Upstart Nadal teaches Federer French lesson

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The Independent Online

The kid beat the maestro in the match everyone had waited for here at the French Open. Rafael Nadal advanced to the final at his first attempt, defeating Roger Federer 6-3, 4-6, 6-4, 6-3. The fourth-seeded Spaniard will play the unseeded Mariano Puerta, of Argentina, ranked 37th, in tomorrow's final.

The kid beat the maestro in the match everyone had waited for here at the French Open. Rafael Nadal advanced to the final at his first attempt, defeating Roger Federer 6-3, 4-6, 6-4, 6-3. The fourth-seeded Spaniard will play the unseeded Mariano Puerta, of Argentina, ranked 37th, in tomorrow's final.

Nadal became only the third player to find a way past Federer this year, following Marat Safin, of Russia, in the semi-finals at the Australian Open, and Richard Gasquet, of France, at the Monte Carlo Masters.

Although there were lots of errors on both sides, frequently caused by the pressure exerted by the man at the other end, the match lived up to its billing as a mighty struggle between the world No 1 and the latest prodigy in the men's game.

"I started badly and finished badly and played good in the middle," Federer said. "My disappointment is obvious, but I'm not going destroy the locker room or leave tennis."

Nadal, showing all the exuberance of youth on his 19th birthday, put Federer on the back foot immediately, breaking in the first game of the opening set and again for 4-1. Federer made a break of his own in the sixth game but quickly lost his rhythm, Nadal breaking the Swiss again in the ninth game to take the set.

The second set was a reverse of the first. The only difference was that play was held up by rain - but only for two minutes. Nadal managed to save two break points in the opening game but was broken for 2-1 and again for 4-1. Federer held to love for 5-1 but Nadal broke back to 3-5 and held for 4-5, but Federer served out for the set with ease.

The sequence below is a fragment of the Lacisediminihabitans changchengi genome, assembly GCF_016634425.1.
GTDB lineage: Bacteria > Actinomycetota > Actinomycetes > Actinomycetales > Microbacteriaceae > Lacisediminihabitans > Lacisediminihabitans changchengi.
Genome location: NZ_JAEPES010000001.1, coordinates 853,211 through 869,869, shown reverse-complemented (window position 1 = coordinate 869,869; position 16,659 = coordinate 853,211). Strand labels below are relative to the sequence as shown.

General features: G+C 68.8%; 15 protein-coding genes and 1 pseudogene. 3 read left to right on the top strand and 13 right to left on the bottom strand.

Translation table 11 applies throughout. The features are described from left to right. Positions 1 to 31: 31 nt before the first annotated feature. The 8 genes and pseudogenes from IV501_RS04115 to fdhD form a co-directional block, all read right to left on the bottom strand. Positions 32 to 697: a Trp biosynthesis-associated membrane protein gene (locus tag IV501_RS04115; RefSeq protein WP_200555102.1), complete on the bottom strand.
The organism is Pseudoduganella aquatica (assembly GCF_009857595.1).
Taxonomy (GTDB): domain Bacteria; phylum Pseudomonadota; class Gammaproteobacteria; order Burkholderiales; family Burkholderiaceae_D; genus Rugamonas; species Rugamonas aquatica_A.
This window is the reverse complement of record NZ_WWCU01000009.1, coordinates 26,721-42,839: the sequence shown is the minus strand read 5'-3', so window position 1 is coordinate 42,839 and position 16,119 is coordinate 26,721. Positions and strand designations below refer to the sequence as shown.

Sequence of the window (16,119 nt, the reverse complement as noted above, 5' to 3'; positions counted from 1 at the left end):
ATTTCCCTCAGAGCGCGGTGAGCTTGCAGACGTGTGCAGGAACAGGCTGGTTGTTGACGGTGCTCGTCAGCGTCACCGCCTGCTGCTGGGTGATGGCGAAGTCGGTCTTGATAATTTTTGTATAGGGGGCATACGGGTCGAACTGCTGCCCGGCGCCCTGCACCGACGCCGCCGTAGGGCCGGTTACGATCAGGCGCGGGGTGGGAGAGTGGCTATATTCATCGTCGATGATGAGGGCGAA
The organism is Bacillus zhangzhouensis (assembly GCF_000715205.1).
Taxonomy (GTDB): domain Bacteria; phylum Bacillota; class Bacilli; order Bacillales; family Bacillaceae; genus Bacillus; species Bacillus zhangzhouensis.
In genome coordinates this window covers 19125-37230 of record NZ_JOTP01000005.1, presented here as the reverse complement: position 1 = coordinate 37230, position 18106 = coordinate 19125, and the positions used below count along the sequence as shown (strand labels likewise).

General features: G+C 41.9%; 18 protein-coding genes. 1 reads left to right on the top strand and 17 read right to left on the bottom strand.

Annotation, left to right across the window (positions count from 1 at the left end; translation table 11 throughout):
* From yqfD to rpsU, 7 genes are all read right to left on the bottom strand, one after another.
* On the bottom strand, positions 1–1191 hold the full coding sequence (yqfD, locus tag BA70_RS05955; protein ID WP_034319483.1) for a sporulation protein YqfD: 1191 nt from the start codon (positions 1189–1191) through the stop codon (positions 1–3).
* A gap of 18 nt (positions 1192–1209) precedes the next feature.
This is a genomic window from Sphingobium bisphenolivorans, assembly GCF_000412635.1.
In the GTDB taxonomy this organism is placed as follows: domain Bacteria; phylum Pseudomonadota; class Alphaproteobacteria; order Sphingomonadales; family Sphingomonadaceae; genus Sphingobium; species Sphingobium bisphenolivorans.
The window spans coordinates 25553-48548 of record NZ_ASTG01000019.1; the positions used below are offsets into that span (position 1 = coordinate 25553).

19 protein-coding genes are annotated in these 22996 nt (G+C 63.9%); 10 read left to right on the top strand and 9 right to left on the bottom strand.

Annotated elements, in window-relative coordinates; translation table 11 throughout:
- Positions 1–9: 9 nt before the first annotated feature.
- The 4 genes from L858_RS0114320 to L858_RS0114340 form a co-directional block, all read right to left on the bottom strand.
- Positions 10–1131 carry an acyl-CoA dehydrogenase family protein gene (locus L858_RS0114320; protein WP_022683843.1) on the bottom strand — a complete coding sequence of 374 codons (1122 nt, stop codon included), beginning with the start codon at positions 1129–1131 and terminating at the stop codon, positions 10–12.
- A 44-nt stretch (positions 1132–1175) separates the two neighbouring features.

Nadal tested Federer with his deep spinning forehand, though sometimes fell short on the backhand. Federer would have liked to have approached the net to volley more often but was wary of his opponent's flashing passing shots. Nadal held his nerves in check during the concluding sets, winning the third by breaking Federer in the 10th game.

The question now was whether the light would hold, particularly if Federer managed to level the match at two apiece. Federer did not give up the fight easily, breaking Nadal for 2-1 but the latter broke back for 3-3 and proceeded to win the concluding three games as if reaching the final of a Grand Slam was a matter of routine.

"He deserved his victory," admitted Federer. "I wish we could have come back and finished the match tomorrow. I could hardly see the ball in the end. But it's too late now."

Nadal was thrilled with his achievement but agreed with Federer to some extent. "The light wasn't the best, and if he had won the fourth set I'm sure we would have stopped and come back tomorrow," he said. "I prepared well for the match and played my best tennis. My best birthday present is that my family is here to watch me."

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